Leadership Council for Human Rights

~ Feet in the mud, head in the sky ~

Tuesday, April 29, 2008

Egyptians blame poverty and police for food riots

BBC News published on Tuesday, April 22 comments from six residents of Egypt’s northern industrial town of Mahalla, where police and locals clashed on April 6 and 7. The residents blamed the unrest on poverty and the police.

Amani Mohammed, a 35-year-old banana seller, says that food prices keep rising for a population that is already poor enough. She buys bananas at about 46 cents, and sells them for around 61 cents. “Life is expensive, I can barely afford to keep myself and my daughter,” Mohammed said. She added that she blames the riots on the police, who shot rubber bullets at people on the streets and in the market.

Hashma Saleh, a 40-year-old nurse, was shot in her leg and chest during the riots as she was making her way back from work. She too, expressed her discontent at rising food prices, saying, “I can’t afford it. I can’t save a penny.”

A cloth seller, Mohamed Selim, age 54, had to remove his son from school due to rising prices, and will have to do the same for his daughter as well. Like everyone else, he is frustrated by the poverty. “We have children; they need food and they need to go to school,” he said.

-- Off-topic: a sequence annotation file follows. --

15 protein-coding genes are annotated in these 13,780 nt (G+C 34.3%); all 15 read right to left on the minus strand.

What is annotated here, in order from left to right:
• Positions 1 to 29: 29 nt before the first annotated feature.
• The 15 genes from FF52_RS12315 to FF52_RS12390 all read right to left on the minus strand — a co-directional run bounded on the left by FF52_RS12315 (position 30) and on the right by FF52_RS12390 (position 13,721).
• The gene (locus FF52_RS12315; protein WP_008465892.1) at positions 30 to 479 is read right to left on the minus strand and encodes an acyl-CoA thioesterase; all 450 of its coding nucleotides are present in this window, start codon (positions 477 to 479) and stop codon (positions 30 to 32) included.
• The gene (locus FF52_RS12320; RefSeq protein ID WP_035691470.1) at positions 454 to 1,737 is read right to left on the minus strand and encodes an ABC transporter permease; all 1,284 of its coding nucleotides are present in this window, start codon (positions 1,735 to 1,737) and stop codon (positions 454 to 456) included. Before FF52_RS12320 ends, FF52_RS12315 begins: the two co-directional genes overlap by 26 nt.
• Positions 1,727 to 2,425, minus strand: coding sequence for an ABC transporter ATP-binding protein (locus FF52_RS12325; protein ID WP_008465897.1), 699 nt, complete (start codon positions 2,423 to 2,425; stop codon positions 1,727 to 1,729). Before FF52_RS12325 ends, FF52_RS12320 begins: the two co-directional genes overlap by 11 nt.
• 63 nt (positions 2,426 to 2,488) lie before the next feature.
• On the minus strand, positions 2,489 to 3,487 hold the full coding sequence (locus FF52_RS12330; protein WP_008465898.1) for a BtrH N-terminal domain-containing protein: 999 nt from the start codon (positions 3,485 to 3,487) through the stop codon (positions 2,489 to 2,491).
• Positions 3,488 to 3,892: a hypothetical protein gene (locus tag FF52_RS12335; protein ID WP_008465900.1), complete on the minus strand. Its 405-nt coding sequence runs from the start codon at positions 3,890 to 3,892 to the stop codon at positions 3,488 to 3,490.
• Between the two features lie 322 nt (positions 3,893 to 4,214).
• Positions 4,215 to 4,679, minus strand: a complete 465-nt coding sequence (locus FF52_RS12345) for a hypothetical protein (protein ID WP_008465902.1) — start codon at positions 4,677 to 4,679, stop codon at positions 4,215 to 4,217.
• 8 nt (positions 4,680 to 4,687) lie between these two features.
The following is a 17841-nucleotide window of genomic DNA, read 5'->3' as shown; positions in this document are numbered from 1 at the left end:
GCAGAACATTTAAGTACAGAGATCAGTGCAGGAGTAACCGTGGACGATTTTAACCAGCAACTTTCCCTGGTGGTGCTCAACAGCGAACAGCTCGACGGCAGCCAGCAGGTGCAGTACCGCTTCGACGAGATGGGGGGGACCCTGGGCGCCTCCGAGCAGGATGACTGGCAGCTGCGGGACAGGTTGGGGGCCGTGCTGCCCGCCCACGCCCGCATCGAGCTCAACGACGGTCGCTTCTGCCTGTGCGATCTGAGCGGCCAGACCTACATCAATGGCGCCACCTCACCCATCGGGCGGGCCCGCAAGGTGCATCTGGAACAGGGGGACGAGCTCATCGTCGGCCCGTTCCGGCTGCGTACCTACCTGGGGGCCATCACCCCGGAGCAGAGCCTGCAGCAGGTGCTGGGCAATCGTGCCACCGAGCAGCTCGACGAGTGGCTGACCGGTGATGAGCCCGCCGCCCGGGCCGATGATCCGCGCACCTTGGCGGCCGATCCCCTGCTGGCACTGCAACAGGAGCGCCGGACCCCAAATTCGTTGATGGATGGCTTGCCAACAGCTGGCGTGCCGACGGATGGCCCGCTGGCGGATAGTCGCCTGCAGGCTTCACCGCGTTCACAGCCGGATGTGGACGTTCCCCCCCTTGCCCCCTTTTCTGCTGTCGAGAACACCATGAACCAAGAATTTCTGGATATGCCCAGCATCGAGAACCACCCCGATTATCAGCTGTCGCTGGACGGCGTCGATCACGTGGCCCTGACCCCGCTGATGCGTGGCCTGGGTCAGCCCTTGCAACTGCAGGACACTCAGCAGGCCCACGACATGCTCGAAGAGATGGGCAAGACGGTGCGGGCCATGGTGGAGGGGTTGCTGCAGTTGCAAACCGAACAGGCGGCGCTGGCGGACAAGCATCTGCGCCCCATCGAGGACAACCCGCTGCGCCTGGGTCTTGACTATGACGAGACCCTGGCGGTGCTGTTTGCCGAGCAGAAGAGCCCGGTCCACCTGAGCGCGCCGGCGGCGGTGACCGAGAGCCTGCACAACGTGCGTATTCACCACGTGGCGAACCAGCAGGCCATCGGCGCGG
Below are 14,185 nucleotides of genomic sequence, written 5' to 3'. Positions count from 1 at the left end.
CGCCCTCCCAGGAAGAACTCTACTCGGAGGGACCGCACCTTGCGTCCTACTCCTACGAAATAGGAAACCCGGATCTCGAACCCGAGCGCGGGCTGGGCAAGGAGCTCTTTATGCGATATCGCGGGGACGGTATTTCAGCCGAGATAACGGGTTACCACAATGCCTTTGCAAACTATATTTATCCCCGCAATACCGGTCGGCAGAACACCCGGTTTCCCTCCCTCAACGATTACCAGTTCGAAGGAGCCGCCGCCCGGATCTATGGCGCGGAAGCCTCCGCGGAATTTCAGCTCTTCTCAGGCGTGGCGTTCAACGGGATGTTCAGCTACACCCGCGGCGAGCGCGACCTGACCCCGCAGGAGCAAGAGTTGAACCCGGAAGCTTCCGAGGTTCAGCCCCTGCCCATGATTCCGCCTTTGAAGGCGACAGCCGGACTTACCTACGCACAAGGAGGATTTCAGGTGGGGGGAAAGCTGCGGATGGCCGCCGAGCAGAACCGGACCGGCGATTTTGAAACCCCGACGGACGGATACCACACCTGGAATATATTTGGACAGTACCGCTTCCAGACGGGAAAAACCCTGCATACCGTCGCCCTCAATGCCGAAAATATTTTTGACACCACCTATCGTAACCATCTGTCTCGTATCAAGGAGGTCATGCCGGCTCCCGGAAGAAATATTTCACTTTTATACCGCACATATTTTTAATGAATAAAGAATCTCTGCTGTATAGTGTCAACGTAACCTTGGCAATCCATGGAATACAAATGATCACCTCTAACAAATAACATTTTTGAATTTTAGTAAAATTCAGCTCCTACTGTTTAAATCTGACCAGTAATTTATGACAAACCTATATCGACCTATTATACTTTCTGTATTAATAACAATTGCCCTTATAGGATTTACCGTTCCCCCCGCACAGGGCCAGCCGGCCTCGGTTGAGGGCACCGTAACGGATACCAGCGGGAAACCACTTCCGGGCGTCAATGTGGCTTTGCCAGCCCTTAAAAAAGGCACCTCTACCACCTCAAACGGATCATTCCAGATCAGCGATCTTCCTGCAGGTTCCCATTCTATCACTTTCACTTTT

Mona Mostafa, a 50-year-old single mother, used to live with her son before he was taken by the police on April 6. He was the family’s breadwinner. She has been unsuccessful in finding new information on his whereabouts. “I am going out of my mind; I just want my son back,” Mostafa said.

Mohamed Al-Sayed, a factory worker, age 35, said the workers had nothing to do with the clashes and have traditionally staged peaceful walkouts. In addition to frustration over low salaries amidst the higher cost of food and housing, there is also irritation over the poor transportation system. “It is bad for everyone,” he said. “Prices used to go up annually, now they go up every hour.”

Elham Mohamed, a street vendor, draws parallels between the riots and the Palestinian-Israeli conflict because the people had stones while the police held guns. He explains how all prices are rising. “We are starving now,” he says.

For the full article, click here.


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